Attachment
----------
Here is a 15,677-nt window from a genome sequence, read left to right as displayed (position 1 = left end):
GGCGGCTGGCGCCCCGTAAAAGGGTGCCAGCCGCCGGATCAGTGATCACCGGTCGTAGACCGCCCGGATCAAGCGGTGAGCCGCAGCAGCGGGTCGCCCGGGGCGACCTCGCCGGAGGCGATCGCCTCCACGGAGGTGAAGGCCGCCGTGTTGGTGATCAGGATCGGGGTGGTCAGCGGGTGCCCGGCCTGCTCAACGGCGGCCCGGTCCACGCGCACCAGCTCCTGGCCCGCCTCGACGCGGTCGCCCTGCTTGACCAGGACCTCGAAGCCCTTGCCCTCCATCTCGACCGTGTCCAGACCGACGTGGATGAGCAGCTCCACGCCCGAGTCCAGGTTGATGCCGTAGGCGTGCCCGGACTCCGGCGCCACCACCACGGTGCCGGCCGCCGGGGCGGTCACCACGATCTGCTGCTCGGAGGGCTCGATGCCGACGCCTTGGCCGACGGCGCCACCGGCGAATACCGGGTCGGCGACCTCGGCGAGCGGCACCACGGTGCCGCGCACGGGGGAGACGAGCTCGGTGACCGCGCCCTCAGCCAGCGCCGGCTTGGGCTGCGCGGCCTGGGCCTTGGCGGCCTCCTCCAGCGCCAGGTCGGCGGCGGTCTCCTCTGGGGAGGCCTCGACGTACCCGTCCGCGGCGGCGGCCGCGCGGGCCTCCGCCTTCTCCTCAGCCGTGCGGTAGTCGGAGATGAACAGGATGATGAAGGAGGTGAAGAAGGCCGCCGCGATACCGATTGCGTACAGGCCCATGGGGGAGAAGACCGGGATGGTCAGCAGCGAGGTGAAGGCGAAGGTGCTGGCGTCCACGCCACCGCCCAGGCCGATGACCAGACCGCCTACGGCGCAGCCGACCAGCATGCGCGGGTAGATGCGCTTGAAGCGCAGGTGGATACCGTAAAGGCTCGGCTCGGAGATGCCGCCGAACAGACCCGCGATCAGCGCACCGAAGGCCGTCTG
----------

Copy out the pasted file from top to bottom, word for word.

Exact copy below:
Here is a 15,677-nt window from a genome sequence, read left to right as displayed (position 1 = left end):
GGCGGCTGGCGCCCCGTAAAAGGGTGCCAGCCGCCGGATCAGTGATCACCGGTCGTAGACCGCCCGGATCAAGCGGTGAGCCGCAGCAGCGGGTCGCCCGGGGCGACCTCGCCGGAGGCGATCGCCTCCACGGAGGTGAAGGCCGCCGTGTTGGTGATCAGGATCGGGGTGGTCAGCGGGTGCCCGGCCTGCTCAACGGCGGCCCGGTCCACGCGCACCAGCTCCTGGCCCGCCTCGACGCGGTCGCCCTGCTTGACCAGGACCTCGAAGCCCTTGCCCTCCATCTCGACCGTGTCCAGACCGACGTGGATGAGCAGCTCCACGCCCGAGTCCAGGTTGATGCCGTAGGCGTGCCCGGACTCCGGCGCCACCACCACGGTGCCGGCCGCCGGGGCGGTCACCACGATCTGCTGCTCGGAGGGCTCGATGCCGACGCCTTGGCCGACGGCGCCACCGGCGAATACCGGGTCGGCGACCTCGGCGAGCGGCACCACGGTGCCGCGCACGGGGGAGACGAGCTCGGTGACCGCGCCCTCAGCCAGCGCCGGCTTGGGCTGCGCGGCCTGGGCCTTGGCGGCCTCCTCCAGCGCCAGGTCGGCGGCGGTCTCCTCTGGGGAGGCCTCGACGTACCCGTCCGCGGCGGCGGCCGCGCGGGCCTCCGCCTTCTCCTCAGCCGTGCGGTAGTCGGAGATGAACAGGATGATGAAGGAGGTGAAGAAGGCCGCCGCGATACCGATTGCGTACAGGCCCATGGGGGAGAAGACCGGGATGGTCAGCAGCGAGGTGAAGGCGAAGGTGCTGGCGTCCACGCCACCGCCCAGGCCGATGACCAGACCGCCTACGGCGCAGCCGACCAGCATGCGCGGGTAGATGCGCTTGAAGCGCAGGTGGATACCGTAAAGGCTCGGCTCGGAGATGCCGCCGAACAGACCCGCGATCAGCGCACCGAAGGCCGTCTG